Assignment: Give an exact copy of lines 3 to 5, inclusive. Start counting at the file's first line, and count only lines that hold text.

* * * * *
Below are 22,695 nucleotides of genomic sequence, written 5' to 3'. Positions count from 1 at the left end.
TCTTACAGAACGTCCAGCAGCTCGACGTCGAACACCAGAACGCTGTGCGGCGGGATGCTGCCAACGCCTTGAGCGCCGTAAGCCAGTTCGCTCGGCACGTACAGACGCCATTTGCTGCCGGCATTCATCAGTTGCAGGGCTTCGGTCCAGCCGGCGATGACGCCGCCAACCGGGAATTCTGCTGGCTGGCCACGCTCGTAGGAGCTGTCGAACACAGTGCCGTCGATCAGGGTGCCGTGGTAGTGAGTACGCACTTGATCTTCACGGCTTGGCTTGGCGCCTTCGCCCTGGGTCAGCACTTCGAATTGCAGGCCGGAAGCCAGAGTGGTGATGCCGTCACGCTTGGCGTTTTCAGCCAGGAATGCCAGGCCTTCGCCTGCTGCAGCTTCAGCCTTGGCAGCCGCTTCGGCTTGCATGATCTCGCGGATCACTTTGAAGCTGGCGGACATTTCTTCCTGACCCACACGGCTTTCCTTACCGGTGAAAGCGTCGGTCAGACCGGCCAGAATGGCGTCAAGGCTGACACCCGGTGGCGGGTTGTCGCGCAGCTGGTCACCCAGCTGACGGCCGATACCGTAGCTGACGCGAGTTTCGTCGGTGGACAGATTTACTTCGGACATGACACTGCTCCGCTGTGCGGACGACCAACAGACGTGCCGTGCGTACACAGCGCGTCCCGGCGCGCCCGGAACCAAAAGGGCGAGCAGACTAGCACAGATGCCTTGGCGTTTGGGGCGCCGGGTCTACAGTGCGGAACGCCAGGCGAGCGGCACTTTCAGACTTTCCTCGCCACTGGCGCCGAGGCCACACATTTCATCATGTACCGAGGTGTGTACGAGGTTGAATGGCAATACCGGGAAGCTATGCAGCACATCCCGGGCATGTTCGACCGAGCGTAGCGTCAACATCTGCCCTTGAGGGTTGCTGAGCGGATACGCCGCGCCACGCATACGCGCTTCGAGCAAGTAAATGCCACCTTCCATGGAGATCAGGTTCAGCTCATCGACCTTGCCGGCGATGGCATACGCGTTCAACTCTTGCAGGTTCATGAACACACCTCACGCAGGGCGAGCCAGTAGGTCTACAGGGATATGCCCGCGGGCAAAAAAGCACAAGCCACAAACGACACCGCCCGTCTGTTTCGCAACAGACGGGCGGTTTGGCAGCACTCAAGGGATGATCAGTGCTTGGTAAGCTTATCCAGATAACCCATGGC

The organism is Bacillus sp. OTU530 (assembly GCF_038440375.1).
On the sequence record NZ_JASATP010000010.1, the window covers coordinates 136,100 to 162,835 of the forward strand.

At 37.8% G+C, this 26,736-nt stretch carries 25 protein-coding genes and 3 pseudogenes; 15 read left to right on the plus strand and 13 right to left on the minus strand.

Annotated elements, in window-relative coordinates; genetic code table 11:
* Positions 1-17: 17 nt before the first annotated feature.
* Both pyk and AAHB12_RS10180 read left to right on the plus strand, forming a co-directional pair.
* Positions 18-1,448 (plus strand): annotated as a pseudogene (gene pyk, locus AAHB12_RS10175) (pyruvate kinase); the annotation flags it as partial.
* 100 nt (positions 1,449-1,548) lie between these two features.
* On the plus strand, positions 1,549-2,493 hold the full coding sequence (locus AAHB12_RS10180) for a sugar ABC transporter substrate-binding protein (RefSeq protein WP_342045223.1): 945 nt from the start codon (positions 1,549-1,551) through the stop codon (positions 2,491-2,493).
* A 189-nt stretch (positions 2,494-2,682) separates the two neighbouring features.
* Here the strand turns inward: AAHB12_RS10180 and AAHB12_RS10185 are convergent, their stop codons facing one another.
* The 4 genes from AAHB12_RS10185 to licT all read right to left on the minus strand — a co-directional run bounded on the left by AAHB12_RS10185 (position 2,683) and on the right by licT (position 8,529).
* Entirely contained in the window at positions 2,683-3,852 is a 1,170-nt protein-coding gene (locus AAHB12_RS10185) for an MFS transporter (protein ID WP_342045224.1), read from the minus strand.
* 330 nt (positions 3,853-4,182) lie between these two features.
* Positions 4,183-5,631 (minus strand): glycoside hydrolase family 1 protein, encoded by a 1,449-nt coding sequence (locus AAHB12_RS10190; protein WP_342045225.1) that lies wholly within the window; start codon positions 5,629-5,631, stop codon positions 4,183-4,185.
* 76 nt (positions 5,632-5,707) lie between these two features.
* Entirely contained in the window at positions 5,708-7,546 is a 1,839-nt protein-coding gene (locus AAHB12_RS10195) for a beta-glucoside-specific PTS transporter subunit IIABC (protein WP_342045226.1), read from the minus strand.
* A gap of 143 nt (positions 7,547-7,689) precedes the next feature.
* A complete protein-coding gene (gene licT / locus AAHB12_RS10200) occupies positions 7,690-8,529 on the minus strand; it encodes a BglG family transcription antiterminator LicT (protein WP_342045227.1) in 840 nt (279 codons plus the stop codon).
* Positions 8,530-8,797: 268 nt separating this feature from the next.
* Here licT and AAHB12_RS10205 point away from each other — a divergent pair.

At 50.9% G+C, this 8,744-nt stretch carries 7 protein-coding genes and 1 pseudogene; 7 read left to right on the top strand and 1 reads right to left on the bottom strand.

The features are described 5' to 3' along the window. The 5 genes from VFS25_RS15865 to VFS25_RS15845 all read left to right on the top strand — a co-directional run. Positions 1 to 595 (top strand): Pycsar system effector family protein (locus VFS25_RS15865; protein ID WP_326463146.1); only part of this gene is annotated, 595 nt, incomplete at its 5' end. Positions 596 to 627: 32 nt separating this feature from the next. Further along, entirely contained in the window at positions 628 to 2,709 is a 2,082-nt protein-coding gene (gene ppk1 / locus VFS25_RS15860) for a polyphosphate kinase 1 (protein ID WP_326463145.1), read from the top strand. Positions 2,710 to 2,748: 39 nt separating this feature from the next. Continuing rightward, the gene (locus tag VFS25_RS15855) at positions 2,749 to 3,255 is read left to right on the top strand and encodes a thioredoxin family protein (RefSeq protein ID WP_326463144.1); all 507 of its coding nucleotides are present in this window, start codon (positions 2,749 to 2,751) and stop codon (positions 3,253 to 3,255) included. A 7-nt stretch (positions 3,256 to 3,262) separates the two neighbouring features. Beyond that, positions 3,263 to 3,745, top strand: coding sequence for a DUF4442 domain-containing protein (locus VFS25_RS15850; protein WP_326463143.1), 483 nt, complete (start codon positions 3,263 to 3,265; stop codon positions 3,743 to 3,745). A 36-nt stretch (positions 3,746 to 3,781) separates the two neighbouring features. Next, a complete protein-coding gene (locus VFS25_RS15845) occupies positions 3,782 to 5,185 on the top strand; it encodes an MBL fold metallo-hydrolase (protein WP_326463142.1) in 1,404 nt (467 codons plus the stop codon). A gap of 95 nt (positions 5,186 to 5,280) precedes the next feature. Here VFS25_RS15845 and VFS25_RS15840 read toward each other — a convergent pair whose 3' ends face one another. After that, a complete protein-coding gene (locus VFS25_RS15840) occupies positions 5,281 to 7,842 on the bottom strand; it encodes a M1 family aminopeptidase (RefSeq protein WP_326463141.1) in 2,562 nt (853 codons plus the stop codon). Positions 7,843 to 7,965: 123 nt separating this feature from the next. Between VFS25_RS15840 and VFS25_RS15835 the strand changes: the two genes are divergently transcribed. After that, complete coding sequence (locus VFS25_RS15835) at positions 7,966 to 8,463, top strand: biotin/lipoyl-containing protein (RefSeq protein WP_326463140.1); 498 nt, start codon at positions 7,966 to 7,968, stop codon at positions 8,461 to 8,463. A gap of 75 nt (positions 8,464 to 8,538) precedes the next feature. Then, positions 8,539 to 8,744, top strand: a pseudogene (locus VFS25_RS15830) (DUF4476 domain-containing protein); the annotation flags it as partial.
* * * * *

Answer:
The organism is Bacillus sp. OTU530 (assembly GCF_038440375.1).
On the sequence record NZ_JASATP010000010.1, the window covers coordinates 136,100 to 162,835 of the forward strand.

At 37.8% G+C, this 26,736-nt stretch carries 25 protein-coding genes and 3 pseudogenes; 15 read left to right on the plus strand and 13 right to left on the minus strand.